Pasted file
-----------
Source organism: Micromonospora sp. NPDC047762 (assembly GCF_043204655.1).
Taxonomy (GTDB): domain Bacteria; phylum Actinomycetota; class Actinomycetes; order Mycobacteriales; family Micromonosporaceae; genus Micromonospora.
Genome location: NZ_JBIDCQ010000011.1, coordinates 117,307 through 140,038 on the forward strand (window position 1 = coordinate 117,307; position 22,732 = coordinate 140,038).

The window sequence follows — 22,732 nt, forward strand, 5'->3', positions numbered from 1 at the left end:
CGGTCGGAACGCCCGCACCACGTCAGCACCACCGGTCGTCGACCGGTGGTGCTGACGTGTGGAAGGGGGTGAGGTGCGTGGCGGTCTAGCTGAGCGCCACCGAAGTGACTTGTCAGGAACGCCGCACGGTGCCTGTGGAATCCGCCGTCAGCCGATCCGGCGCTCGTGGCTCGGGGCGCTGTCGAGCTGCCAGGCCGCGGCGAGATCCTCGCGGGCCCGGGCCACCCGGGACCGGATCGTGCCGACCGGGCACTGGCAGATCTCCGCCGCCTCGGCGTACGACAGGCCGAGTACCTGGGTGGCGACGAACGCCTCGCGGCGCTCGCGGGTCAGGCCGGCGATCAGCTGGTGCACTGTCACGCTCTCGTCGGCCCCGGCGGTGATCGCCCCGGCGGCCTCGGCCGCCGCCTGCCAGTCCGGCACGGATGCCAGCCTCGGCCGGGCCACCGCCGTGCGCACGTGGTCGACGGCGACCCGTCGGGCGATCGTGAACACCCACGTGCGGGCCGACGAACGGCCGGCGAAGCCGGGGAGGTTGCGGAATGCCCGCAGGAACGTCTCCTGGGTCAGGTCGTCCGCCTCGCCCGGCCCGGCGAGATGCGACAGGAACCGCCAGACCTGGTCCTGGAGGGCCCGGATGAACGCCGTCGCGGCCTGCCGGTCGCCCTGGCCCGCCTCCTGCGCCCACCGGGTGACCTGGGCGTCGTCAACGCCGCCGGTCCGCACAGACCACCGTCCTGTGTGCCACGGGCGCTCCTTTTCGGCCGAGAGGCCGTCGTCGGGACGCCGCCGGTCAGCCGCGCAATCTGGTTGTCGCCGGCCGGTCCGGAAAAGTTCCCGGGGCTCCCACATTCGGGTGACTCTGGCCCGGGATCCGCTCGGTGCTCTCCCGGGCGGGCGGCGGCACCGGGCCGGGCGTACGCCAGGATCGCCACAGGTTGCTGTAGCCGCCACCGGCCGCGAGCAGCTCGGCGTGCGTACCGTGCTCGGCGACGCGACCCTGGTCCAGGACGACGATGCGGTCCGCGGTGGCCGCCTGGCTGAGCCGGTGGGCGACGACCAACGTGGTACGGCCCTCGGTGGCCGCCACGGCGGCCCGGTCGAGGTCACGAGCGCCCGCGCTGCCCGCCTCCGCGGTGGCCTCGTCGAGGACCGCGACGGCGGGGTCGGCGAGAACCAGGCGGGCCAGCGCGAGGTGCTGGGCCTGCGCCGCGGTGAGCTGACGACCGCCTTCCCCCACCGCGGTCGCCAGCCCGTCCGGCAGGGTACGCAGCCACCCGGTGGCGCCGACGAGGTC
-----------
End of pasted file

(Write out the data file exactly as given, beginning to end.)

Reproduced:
Source organism: Micromonospora sp. NPDC047762 (assembly GCF_043204655.1).
Taxonomy (GTDB): domain Bacteria; phylum Actinomycetota; class Actinomycetes; order Mycobacteriales; family Micromonosporaceae; genus Micromonospora.
Genome location: NZ_JBIDCQ010000011.1, coordinates 117,307 through 140,038 on the forward strand (window position 1 = coordinate 117,307; position 22,732 = coordinate 140,038).

The window sequence follows — 22,732 nt, forward strand, 5'->3', positions numbered from 1 at the left end:
CGGTCGGAACGCCCGCACCACGTCAGCACCACCGGTCGTCGACCGGTGGTGCTGACGTGTGGAAGGGGGTGAGGTGCGTGGCGGTCTAGCTGAGCGCCACCGAAGTGACTTGTCAGGAACGCCGCACGGTGCCTGTGGAATCCGCCGTCAGCCGATCCGGCGCTCGTGGCTCGGGGCGCTGTCGAGCTGCCAGGCCGCGGCGAGATCCTCGCGGGCCCGGGCCACCCGGGACCGGATCGTGCCGACCGGGCACTGGCAGATCTCCGCCGCCTCGGCGTACGACAGGCCGAGTACCTGGGTGGCGACGAACGCCTCGCGGCGCTCGCGGGTCAGGCCGGCGATCAGCTGGTGCACTGTCACGCTCTCGTCGGCCCCGGCGGTGATCGCCCCGGCGGCCTCGGCCGCCGCCTGCCAGTCCGGCACGGATGCCAGCCTCGGCCGGGCCACCGCCGTGCGCACGTGGTCGACGGCGACCCGTCGGGCGATCGTGAACACCCACGTGCGGGCCGACGAACGGCCGGCGAAGCCGGGGAGGTTGCGGAATGCCCGCAGGAACGTCTCCTGGGTCAGGTCGTCCGCCTCGCCCGGCCCGGCGAGATGCGACAGGAACCGCCAGACCTGGTCCTGGAGGGCCCGGATGAACGCCGTCGCGGCCTGCCGGTCGCCCTGGCCCGCCTCCTGCGCCCACCGGGTGACCTGGGCGTCGTCAACGCCGCCGGTCCGCACAGACCACCGTCCTGTGTGCCACGGGCGCTCCTTTTCGGCCGAGAGGCCGTCGTCGGGACGCCGCCGGTCAGCCGCGCAATCTGGTTGTCGCCGGCCGGTCCGGAAAAGTTCCCGGGGCTCCCACATTCGGGTGACTCTGGCCCGGGATCCGCTCGGTGCTCTCCCGGGCGGGCGGCGGCACCGGGCCGGGCGTACGCCAGGATCGCCACAGGTTGCTGTAGCCGCCACCGGCCGCGAGCAGCTCGGCGTGCGTACCGTGCTCGGCGACGCGACCCTGGTCCAGGACGACGATGCGGTCCGCGGTGGCCGCCTGGCTGAGCCGGTGGGCGACGACCAACGTGGTACGGCCCTCGGTGGCCGCCACGGCGGCCCGGTCGAGGTCACGAGCGCCCGCGCTGCCCGCCTCCGCGGTGGCCTCGTCGAGGACCGCGACGGCGGGGTCGGCGAGAACCAGGCGGGCCAGCGCGAGGTGCTGGGCCTGCGCCGCGGTGAGCTGACGACCGCCTTCCCCCACCGCGGTCGCCAGCCCGTCCGGCAGGGTACGCAGCCACCCGGTGGCGCCGACGAGGTC